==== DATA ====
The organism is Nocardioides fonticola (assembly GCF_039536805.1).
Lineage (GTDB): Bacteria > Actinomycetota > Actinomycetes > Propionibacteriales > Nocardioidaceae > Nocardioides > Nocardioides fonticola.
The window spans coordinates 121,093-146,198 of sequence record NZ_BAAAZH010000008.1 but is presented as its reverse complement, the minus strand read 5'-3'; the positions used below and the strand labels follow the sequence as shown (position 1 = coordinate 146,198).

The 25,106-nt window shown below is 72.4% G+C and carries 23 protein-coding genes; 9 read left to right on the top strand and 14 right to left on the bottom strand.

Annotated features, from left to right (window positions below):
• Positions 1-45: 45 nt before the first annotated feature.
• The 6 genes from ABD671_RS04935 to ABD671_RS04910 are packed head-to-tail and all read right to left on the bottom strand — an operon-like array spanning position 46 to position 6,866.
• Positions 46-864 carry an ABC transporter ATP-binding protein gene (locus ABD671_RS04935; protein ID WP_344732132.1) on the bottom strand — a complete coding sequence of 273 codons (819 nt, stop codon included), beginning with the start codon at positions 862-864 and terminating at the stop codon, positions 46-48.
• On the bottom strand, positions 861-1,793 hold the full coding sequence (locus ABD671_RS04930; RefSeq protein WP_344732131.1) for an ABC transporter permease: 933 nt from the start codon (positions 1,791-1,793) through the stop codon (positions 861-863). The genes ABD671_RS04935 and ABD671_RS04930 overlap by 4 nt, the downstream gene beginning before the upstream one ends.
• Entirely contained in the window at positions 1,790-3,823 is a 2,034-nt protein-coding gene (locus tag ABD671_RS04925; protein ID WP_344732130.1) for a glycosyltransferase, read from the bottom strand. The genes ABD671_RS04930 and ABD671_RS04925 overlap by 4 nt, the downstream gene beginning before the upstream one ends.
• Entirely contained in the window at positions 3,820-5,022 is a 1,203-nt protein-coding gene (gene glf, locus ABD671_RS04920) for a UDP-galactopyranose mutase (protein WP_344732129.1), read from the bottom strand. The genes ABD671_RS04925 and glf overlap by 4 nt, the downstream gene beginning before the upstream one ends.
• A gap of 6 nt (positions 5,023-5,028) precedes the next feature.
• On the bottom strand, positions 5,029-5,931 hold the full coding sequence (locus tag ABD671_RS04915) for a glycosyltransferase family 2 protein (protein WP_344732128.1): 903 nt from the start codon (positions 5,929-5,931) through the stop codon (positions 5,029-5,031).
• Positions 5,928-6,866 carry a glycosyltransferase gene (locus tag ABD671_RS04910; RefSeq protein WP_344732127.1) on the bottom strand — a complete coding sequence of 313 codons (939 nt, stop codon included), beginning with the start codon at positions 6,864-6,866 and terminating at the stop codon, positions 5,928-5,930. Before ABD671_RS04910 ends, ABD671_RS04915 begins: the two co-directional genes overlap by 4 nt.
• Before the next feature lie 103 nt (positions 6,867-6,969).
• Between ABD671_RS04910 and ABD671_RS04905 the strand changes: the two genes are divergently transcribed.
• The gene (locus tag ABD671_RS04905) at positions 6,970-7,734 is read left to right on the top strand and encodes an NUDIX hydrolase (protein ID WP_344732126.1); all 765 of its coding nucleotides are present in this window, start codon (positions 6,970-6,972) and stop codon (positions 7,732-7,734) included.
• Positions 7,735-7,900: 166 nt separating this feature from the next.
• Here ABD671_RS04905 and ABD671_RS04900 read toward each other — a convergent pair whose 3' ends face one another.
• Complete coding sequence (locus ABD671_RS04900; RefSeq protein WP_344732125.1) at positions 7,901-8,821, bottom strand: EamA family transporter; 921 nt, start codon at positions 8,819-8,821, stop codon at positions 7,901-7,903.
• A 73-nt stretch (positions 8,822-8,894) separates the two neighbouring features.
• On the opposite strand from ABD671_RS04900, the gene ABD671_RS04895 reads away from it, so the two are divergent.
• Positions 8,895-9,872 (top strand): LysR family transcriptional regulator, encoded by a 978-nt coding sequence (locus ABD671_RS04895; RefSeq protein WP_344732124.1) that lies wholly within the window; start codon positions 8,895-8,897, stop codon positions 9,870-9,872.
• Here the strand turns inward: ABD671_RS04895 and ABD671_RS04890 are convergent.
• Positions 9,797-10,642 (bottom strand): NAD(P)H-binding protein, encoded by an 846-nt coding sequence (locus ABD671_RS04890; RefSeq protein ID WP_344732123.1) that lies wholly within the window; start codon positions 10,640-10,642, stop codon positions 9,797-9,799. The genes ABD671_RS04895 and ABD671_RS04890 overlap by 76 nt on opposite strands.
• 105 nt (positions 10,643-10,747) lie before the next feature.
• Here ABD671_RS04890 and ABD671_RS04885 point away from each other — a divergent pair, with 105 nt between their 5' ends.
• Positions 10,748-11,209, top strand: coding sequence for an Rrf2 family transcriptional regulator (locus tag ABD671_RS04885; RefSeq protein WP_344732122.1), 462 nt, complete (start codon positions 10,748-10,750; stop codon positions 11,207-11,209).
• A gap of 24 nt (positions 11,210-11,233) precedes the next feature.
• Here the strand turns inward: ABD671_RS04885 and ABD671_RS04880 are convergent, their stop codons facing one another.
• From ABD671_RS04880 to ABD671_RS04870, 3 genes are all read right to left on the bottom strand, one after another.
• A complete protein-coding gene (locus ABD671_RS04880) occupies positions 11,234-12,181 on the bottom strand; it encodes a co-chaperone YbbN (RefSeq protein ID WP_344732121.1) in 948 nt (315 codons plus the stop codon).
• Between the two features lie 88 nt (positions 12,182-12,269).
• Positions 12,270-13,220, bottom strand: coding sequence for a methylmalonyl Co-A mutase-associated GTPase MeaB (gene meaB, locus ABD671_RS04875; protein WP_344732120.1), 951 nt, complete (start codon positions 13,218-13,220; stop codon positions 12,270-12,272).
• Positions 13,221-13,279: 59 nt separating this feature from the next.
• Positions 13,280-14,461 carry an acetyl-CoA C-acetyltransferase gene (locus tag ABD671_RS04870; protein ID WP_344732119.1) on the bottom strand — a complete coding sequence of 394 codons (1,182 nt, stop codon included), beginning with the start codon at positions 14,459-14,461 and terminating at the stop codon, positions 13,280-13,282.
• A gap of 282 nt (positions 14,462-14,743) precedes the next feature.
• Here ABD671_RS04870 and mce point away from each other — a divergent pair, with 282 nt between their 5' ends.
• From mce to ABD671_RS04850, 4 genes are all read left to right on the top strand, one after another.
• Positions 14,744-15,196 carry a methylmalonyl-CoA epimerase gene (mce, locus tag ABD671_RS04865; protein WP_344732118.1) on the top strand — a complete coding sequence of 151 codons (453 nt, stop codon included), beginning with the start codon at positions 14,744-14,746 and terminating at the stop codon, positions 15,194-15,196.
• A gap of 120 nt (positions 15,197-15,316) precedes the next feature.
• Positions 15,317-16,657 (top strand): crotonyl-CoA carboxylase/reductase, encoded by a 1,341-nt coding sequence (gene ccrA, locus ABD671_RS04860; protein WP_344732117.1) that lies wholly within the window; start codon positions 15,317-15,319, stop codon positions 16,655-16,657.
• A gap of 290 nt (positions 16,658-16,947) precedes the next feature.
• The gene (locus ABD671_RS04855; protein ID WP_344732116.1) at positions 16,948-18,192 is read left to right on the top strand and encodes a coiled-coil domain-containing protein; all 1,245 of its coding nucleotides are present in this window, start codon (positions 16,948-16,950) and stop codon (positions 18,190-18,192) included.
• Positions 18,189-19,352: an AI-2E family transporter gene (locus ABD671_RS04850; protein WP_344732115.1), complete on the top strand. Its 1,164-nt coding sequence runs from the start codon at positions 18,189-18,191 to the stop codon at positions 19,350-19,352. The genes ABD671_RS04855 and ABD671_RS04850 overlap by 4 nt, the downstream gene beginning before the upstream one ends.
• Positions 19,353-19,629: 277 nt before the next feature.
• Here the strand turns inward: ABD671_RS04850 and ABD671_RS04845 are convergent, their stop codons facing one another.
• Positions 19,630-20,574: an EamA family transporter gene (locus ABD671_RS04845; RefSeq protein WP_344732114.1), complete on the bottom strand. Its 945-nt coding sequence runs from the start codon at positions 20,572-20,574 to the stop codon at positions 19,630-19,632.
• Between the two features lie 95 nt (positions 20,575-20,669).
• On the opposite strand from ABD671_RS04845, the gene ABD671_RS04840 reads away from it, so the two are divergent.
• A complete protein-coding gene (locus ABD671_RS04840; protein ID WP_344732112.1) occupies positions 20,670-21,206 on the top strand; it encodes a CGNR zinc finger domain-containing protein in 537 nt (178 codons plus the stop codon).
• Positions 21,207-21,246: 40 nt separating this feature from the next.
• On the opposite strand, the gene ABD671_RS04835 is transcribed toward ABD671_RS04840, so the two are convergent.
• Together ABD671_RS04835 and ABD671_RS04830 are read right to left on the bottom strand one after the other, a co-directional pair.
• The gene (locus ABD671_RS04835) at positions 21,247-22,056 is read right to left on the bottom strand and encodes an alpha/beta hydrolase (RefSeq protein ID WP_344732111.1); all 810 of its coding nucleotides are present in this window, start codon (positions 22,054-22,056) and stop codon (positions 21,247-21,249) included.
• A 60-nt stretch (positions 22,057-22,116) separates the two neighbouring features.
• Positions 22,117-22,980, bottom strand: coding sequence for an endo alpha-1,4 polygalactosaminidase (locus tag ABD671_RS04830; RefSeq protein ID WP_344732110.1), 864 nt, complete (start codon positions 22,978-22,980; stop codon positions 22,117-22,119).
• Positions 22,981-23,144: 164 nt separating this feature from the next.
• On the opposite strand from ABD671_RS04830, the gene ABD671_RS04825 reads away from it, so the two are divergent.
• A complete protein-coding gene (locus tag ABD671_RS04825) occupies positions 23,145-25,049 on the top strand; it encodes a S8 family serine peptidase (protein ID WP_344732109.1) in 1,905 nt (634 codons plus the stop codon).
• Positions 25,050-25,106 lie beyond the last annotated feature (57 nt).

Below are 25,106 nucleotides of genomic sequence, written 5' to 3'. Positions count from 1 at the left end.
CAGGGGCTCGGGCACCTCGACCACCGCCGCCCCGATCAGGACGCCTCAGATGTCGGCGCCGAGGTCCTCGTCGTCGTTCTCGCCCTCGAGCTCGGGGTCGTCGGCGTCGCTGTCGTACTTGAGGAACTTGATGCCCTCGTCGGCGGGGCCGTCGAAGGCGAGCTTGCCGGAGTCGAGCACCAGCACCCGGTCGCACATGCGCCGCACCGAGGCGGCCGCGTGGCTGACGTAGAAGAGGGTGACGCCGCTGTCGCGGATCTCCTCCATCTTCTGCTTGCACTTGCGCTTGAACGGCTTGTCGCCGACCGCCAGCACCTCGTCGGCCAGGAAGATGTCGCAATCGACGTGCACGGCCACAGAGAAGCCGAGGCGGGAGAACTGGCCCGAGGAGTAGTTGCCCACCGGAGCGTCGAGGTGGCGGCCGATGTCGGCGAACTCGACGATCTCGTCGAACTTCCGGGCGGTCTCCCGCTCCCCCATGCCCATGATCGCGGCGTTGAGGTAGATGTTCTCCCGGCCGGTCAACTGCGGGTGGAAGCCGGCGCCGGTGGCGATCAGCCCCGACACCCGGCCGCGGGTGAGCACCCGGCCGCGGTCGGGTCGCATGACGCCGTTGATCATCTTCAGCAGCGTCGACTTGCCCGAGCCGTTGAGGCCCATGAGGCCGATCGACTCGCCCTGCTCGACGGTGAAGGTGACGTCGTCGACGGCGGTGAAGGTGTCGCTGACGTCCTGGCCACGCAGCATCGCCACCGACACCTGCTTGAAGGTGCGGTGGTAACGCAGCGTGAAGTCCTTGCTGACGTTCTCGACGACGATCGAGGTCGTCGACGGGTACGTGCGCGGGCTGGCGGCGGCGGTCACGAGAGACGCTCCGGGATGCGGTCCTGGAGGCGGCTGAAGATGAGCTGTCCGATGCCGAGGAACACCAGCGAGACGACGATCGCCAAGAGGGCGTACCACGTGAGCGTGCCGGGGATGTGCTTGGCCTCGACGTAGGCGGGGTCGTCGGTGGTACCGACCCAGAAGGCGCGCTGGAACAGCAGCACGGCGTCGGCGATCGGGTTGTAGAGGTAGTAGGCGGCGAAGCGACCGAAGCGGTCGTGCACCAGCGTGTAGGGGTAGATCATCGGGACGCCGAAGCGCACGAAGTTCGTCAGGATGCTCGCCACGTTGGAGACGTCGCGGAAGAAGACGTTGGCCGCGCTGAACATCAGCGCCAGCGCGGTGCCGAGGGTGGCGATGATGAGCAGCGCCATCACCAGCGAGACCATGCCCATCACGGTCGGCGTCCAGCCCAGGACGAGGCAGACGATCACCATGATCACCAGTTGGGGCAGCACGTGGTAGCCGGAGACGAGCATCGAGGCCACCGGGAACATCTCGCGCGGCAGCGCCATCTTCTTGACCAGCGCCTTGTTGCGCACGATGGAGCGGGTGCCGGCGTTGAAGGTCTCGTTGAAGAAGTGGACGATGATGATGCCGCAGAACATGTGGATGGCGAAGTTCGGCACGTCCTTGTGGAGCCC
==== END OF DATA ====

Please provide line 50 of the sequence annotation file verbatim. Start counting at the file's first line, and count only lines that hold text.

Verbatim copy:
• On the opposite strand from ABD671_RS04845, the gene ABD671_RS04840 reads away from it, so the two are divergent.